The variations in PVCR, peak and valley currents and voltages as a function of BG voltages are quantified in Fig. 4d–f. The PVCR is ~1.3, (Fig. 4d), and IP ~ 1.3 nA/µm (Fig. 4e), for VBG = −10 V. A modulation of the NDR region is observed as a function of the BG bias in the range from −10 to 5 V; no NDR is observed for VBG > 5 V. The measured PVCR, peak and valley currents are remarkably consistent as a function of VBG and sweep direction. The recorded backward sweep of the first closed-loop scan for VBG = −10 V indicates a shift for both the peak and valley voltages (Fig. 4f), which is a signature of trapping during the forward sweep. The superlinear turn on of the tunneling current for VDS < 0.25 suggests that the SBs in series with the tunneling junction are limiting the transport for small applied bias. In fact, the results of the transport measurements can be thought of as the series combination of two reverse-biased tunneling contacts in series with the Esaki diode. The impact of the former is more pronounced for small VDS, where a slow turn-on of tunneling current is observed. Even so, VP remains below 0.5 V for all the BG biases and for both sweep polarities.

Figure 5a shows our measured Esaki characteristics and a labeled cartoon of the representative characteristics illustrating our understanding of the transport. For larger VDS, BTBT current becomes the limiting factor in the transport, therefore we can observe the NDR region between VP and VV in the forward bias. The valley current is set by the increasing Itherm component due to excess and thermionic currents. In the reverse bias, Zener tunneling conduction is observed without current saturation, as a function of VBG, as desired for a TFET. This is a consequence of the geometry of the junction since the BG is not aligned to the tunneling junction. The IV characteristics of two additional frozen junctions, namely devices D2 and D3, at T = 80 K are provided in Fig. 5b, c. Comparison plots are provided in (Fig. 5d) of the measured peak and valley voltages and (Fig. 5e) of the peak and valley currents. As previously noted, the Esaki peak voltages are typical for Esaki tunneling.

Fig. 5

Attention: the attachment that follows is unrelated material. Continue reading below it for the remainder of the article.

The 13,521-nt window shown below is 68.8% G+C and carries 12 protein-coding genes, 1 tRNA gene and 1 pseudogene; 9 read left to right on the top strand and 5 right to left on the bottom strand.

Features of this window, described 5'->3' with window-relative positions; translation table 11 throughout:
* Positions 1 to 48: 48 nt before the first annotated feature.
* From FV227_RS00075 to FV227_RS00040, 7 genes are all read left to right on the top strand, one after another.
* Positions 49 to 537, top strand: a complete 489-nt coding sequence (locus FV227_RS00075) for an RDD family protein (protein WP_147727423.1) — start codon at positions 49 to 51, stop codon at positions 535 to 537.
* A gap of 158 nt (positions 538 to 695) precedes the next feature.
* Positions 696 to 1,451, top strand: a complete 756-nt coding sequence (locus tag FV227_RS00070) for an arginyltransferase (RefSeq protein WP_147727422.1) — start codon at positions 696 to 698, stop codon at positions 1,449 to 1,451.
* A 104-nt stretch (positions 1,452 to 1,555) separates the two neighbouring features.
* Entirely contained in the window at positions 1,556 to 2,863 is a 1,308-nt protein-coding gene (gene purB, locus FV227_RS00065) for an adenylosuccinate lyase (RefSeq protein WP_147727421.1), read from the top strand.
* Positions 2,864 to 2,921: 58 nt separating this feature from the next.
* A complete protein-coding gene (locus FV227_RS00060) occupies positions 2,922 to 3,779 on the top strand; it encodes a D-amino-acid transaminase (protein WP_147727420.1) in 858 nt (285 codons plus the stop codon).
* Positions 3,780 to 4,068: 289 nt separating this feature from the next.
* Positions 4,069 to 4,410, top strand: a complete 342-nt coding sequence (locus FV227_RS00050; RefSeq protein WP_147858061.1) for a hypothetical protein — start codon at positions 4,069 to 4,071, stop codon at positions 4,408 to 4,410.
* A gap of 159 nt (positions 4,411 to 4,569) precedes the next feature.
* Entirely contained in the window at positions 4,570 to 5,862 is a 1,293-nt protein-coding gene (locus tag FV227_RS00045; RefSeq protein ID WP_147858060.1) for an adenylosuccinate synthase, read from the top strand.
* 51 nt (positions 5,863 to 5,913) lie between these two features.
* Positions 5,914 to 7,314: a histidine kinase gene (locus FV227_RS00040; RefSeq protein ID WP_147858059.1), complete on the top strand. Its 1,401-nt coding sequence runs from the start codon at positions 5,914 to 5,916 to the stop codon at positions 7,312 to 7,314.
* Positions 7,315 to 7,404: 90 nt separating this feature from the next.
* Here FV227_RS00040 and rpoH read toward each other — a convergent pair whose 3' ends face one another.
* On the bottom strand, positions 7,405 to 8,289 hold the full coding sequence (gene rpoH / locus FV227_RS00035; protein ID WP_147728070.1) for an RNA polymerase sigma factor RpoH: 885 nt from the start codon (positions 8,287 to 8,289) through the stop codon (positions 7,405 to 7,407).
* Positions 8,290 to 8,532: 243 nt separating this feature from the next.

Esaki junction transport explained and additional device results. a Qualitative explanation of the measured IV characteristics of the EDL Esaki junction. b Semi-log plot of the tunnel diode IV characteristics at T = 80 K for the device D2. c Same characterization for the device D3. d Comparison of the measured VP and VV for the three different devices exhibiting NDR (D1 is the device under study in Fig. 4). Lighter (darker) color tone indicate the valley (peak) voltages. Different colors indicate different VBG as indicated in the legend. e Comparison of the measured IP and IV for the same devices

In Fig. 6a the same characterization is reported for T = 110 K for the device D1 (the inset shows the IV at T= 140 K and VBG = −10 V), and the absolute conductance ID/VDS is plotted in Fig. 6b. No NDR is observed for T > 140 K, because the excess current resulting from defects exceeds the valley current. The conductance slope extracted from the NDR region of the IV characteristics represents a key figure of merit of the rate of change of the joint valence/conduction band density of states11, and its steepness is related to the minimum SS achievable in a TFET when density-of-state switching is limiting the current modulation. Because electrostatic, and not substitutional doping is used in this report, the extracted conductance slope is an indication of the intrinsic band-edge steepness of the MBE-grown WSe2 films. The dashed-dotted lines represent a linear fit of the semi-log plot, and the numbers next to the lines indicate the average conductance slope, whose minimum value reads 125 mV/decade. The reason for the BG-dependence on the extracted conductance slope can be qualitatively explained with the help of the band diagrams of Fig. 6f: the BG modulates the position of the tunneling junction along the channel and due to spatial inhomogeneities, such as thickness fluctuations also noticeable in Fig. 1f, this will cause a smearing of the band-edge. A maximum PVCR of 3.5 is measured for VBG = −5 V, which exhibits a nonmonotonic dependence on VBG (Fig. 6c). Since the BG is a global terminal for our EDL Esaki diode, a more positive (negative) VBG will tend to accumulate (deplete) electrons on the n-side of the junction while at the same time depleting (accumulating) holes on the p-side, as it is qualitatively explained with the plot of the electron and hole degeneracies versus VBG of Fig. 6g. Hence, the BG modulation should show an optimum for the tunneling window and distance (Fig. 6h), causing the PVCR nonmonotonic trend.

Fig. 6